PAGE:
There has been some back-and-forth on this, so maybe it's worth to go through the use cases in detail.
- Structured media info: should be visible.
- Infoboxes and similar "page widgets": typically, the infobox should be rendered inside the article, and not as a separate content block, so as far as MCR is concerned it should be invisible. There might be exceptions (e.g. Winter-style skins) but there it would get some kind of special handling.
- Categories: should be invisible, as categories are handled in a different way, not via ParserOutput, and we probably don't want to mess with that.
- Other metadata: in the case of interwiki links: same as categories. (Also these usually come from Wikidata so cannot be handled on an MCR level.) Other types which aren't visible currently (NOINDEX etc): should be invisible, there is nothing to show.
- Documentation subpages (template + module): should be visible, this is really the main content of the page as far as viewers of the template page are concerned.
- Template styles: should not be visible by default, it's similar in function to the template source code (which we also don't show).
- Video subtitles: unclear. If we put subtitle translations in their own slot, those definitely shouldn't be visible. Chances are subtitles should be rendered by TimedMediaHandler on top of the video and not be visible as far as MCR, Article::view and other generic code is concerned. OTOH some video players put the subtitles below the video (e.g. this older look for YouTube), for navigation and for the benefit of search engines, so that would be an option (same for audio transcripts).
- Page collections: this doesn't seem like something that should be handled by MCR, actually.
- Article assessments: unclear. Could keep the current template-based display, and just make the way the data is stored more standard; or the assessment box could be generated by the extension in which case it would probably be displayed as a separate slot.
- Image focus areas: should not be visible, this is not something that can be meaningfully shown to the reader. Even if we store the image + focus area together as a slot, the way the image should be shown needs to be deeply integrated with the skin, so it has to be hidden as a slot and then rendered by some other mechanism. If the skin doesn't support article banners, it shouldn't be displayed at all.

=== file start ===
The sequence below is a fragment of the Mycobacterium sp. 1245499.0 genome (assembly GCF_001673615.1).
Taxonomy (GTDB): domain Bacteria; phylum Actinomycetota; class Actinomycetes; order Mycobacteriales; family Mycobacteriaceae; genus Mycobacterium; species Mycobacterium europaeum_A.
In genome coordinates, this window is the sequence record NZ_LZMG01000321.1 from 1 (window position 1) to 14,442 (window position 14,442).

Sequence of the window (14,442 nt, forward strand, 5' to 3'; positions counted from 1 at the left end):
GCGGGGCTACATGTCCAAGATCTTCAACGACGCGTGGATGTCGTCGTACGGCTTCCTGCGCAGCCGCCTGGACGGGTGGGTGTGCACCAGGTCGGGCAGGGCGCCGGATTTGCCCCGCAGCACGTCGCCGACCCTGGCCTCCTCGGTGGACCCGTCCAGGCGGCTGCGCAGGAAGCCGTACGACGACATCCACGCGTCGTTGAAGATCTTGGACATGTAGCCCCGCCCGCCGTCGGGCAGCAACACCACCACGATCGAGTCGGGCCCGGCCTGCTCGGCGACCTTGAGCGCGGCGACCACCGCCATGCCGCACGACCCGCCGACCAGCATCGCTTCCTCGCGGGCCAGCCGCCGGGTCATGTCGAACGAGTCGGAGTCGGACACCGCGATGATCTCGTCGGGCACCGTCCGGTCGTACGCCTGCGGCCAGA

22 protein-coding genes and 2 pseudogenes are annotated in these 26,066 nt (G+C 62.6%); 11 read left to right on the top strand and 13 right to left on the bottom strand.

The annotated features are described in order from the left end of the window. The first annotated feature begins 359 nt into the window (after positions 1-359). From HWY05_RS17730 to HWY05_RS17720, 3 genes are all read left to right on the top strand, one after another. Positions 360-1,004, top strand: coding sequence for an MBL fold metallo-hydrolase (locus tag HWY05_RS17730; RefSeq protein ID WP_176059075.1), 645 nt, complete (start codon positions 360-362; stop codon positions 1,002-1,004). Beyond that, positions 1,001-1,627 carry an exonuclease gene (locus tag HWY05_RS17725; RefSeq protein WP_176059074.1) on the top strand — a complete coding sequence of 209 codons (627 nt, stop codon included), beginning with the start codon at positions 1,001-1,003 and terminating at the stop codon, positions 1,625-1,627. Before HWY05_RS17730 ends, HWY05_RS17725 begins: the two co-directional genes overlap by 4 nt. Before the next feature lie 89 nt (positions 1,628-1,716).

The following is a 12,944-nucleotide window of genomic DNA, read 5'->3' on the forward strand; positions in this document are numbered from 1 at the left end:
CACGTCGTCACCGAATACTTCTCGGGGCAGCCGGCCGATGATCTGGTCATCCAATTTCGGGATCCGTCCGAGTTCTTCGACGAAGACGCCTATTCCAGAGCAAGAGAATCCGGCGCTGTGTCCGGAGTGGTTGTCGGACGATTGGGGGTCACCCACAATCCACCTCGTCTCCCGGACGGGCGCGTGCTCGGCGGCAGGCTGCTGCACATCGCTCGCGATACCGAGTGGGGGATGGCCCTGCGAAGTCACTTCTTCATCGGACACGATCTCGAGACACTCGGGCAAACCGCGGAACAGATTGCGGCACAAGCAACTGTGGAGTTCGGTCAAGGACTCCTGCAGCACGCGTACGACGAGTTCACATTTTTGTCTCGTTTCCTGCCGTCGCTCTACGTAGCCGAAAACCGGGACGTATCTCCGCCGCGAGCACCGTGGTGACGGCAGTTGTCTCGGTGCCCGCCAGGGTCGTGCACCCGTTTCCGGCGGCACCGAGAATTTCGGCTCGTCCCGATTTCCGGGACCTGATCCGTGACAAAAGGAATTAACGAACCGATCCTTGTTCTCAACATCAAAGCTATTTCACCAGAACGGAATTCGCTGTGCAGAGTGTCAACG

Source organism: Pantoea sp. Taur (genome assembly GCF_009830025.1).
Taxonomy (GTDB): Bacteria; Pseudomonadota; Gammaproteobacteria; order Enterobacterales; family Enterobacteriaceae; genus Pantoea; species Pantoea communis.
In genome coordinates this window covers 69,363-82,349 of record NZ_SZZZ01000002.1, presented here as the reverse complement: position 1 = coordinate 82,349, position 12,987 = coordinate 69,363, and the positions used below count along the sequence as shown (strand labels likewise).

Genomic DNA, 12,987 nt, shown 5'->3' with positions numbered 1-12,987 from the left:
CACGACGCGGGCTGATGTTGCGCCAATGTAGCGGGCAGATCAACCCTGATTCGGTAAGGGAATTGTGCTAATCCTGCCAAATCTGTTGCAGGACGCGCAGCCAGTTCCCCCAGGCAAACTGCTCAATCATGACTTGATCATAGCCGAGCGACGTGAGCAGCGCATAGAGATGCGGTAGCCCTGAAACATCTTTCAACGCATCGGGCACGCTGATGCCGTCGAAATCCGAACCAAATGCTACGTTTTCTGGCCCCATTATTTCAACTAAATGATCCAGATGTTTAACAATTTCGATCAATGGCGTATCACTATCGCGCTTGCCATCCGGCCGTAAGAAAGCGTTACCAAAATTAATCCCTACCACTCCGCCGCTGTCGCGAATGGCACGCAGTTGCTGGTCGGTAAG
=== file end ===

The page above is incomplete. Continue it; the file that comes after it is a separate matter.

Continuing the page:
- MassMessage target lists: these will be main content slots.
- CentralNotice CSS/JS/HTML/wikitext fragments: presumably the default view we want here is to show the banner as it will look in the article, and not the various pieces of source code? But could see this going either way.
- ProofreadPage: unclear. Currently this just concatenates header, body and footer before parsing wikitext, not sure of the pros/cons of keeping that vs. displaying each slot separately. Anyone familiar with ProofreadPage usage patterns?
- Gadget files: unclear. Could show everything on the same page, or just show the gadget definition and link to the individual slots, to make the page size more manageable (imagine a gadget that pulls in a 30K external library, you'd probably want to look at the locally authored files without having to scroll through that).
- Workflow state: probably should be visible.
- Wikidata description override: should not be visible. (Wouldn't make sense since the description isn't either. Even that does get displayed, that needs some non-slot-based mechanism as the text can come from Wikidata.)
- Annotations: these need highly specialized display integrated with the main content HTML, so should not be visible as slots.
- Page forms: should be visible.
- Blame maps: should not be visible (not even as hidden-but-included-in-HTML as these tend to be huge).
- OCR text: should be visible.
- Files: should be visible, but probably it would be the main content slot for file pages if we do this refactoring.
- Rendered HTML: does not seem terribly likely that this will ever happen as part of MCR.
So that's 5 use cases for non-main slots which should be visible by default, 8 which shouldn't, 5 in which case either approach seems reasonable.
Does that seem like an OK tally?